Knock on Wood

Eddie Floyd

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Knock on Wood Review

by Alex Henderson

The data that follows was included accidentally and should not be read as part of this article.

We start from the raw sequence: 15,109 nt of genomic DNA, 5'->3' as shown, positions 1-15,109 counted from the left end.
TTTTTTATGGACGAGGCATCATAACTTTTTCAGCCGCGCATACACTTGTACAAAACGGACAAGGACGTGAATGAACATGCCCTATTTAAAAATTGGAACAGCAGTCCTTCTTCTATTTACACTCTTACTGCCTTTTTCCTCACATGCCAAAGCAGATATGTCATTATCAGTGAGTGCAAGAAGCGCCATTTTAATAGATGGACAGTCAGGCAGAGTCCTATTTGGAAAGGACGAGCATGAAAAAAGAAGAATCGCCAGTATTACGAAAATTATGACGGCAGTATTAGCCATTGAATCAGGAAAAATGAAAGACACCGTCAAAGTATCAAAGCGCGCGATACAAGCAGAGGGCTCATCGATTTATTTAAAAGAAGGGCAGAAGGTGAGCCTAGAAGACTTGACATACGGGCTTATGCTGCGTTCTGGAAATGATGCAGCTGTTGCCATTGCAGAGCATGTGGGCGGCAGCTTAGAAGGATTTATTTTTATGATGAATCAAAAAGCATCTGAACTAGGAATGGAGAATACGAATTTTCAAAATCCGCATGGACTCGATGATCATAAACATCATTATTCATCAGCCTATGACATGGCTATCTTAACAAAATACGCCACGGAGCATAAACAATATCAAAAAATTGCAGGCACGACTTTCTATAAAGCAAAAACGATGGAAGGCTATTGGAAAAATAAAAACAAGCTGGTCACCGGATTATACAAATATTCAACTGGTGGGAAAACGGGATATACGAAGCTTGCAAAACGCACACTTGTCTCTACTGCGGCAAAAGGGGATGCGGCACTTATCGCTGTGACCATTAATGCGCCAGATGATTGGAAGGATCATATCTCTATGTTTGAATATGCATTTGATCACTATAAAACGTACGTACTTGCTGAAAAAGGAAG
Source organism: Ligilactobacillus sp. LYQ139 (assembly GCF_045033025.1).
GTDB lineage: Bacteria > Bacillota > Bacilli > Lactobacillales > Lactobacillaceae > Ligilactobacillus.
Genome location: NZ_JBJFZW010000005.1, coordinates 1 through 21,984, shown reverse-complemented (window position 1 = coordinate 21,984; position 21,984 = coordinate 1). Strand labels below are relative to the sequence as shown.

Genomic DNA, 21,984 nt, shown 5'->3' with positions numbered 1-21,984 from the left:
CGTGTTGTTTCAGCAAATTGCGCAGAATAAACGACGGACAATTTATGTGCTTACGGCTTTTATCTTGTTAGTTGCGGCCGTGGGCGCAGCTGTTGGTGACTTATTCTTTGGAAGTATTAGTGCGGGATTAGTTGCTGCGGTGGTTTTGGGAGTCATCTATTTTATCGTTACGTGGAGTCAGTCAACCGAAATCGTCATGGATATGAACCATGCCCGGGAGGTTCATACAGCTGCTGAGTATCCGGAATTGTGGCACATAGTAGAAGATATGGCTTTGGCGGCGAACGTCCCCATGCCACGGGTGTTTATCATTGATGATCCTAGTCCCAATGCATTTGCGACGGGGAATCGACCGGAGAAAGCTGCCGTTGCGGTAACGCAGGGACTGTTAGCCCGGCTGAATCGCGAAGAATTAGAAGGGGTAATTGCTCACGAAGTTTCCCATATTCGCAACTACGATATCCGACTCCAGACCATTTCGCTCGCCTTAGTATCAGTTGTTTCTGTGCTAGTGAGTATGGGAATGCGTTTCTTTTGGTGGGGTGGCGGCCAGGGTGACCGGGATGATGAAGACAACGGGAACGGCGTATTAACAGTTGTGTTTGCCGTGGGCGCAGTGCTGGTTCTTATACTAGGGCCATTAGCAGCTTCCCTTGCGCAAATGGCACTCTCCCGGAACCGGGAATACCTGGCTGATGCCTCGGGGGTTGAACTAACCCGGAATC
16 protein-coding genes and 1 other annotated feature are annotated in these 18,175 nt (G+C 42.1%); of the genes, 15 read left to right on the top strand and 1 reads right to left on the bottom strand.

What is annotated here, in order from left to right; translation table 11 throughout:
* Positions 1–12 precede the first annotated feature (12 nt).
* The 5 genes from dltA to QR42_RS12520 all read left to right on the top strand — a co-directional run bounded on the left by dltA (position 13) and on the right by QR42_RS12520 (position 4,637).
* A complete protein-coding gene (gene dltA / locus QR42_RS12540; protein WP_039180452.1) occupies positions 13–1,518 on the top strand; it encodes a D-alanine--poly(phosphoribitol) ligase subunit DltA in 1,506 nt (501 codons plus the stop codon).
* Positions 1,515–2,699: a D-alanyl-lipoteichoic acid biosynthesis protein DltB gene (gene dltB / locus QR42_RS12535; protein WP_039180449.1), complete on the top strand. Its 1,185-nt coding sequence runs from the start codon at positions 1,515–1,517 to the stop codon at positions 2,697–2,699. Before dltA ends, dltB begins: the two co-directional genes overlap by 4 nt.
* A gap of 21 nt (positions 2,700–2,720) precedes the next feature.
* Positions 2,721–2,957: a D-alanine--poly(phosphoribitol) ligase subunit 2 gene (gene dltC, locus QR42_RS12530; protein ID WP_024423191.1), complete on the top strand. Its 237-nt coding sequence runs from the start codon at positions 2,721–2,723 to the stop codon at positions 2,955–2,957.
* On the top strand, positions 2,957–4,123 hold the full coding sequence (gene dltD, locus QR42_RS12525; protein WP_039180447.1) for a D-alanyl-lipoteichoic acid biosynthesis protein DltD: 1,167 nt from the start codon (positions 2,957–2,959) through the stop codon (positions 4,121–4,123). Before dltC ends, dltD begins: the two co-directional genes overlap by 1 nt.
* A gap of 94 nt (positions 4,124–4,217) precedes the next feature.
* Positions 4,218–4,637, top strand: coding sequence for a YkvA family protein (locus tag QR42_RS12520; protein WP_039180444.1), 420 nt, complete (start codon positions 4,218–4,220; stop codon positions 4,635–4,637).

In contrast to the 1970s -- when artists ranging from Curtis Mayfield to Parliament/Funkadelic were praised for their albums -- singles defined soul music in the 1960s. It has often been pointed out that many Stax and Motown albums of the '60s had their share of filler -- nonetheless, others were full of gems that should have been released as singles. Reissued on CD in 1991, Knock on Wood is one of Eddie Floyd's best albums. The soul shouter successfully embraced sleeker northern soul on other projects, but here he sticks to the type of raw, hard-edged Memphis soul that Stax was first known for. From the unforgettable title song (a number one R&B hit) to covers of J.J. Jackson's "But It's Alright," Jerry Butler's "I Stand Accused," and Wilson Pickett's "634-5789," this CD beautifully illustrates the splendor of down-home Southern R&B.

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